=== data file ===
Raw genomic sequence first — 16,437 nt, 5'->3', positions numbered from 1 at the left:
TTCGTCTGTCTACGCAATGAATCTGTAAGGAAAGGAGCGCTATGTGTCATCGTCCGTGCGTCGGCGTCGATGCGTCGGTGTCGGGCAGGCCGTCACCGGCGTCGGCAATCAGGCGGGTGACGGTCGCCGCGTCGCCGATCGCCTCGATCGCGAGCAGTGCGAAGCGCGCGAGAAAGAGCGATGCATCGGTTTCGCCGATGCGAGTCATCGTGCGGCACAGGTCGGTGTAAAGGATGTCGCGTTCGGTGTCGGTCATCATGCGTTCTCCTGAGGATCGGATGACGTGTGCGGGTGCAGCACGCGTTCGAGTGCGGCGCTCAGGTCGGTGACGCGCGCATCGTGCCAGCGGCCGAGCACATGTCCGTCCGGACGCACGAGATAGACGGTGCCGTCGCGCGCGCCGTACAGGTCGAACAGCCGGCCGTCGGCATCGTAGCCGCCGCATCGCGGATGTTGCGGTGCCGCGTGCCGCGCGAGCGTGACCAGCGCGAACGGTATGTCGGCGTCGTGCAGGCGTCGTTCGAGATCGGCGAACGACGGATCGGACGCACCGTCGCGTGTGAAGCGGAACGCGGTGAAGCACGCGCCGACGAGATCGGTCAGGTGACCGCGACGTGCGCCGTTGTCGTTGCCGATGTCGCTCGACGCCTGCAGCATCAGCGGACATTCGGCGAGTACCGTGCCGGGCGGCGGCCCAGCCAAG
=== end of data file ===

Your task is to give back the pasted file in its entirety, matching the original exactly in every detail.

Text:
Raw genomic sequence first — 16,437 nt, 5'->3', positions numbered from 1 at the left:
TTCGTCTGTCTACGCAATGAATCTGTAAGGAAAGGAGCGCTATGTGTCATCGTCCGTGCGTCGGCGTCGATGCGTCGGTGTCGGGCAGGCCGTCACCGGCGTCGGCAATCAGGCGGGTGACGGTCGCCGCGTCGCCGATCGCCTCGATCGCGAGCAGTGCGAAGCGCGCGAGAAAGAGCGATGCATCGGTTTCGCCGATGCGAGTCATCGTGCGGCACAGGTCGGTGTAAAGGATGTCGCGTTCGGTGTCGGTCATCATGCGTTCTCCTGAGGATCGGATGACGTGTGCGGGTGCAGCACGCGTTCGAGTGCGGCGCTCAGGTCGGTGACGCGCGCATCGTGCCAGCGGCCGAGCACATGTCCGTCCGGACGCACGAGATAGACGGTGCCGTCGCGCGCGCCGTACAGGTCGAACAGCCGGCCGTCGGCATCGTAGCCGCCGCATCGCGGATGTTGCGGTGCCGCGTGCCGCGCGAGCGTGACCAGCGCGAACGGTATGTCGGCGTCGTGCAGGCGTCGTTCGAGATCGGCGAACGACGGATCGGACGCACCGTCGCGTGTGAAGCGGAACGCGGTGAAGCACGCGCCGACGAGATCGGTCAGGTGACCGCGACGTGCGCCGTTGTCGTTGCCGATGTCGCTCGACGCCTGCAGCATCAGCGGACATTCGGCGAGTACCGTGCCGGGCGGCGGCCCAGCCAAG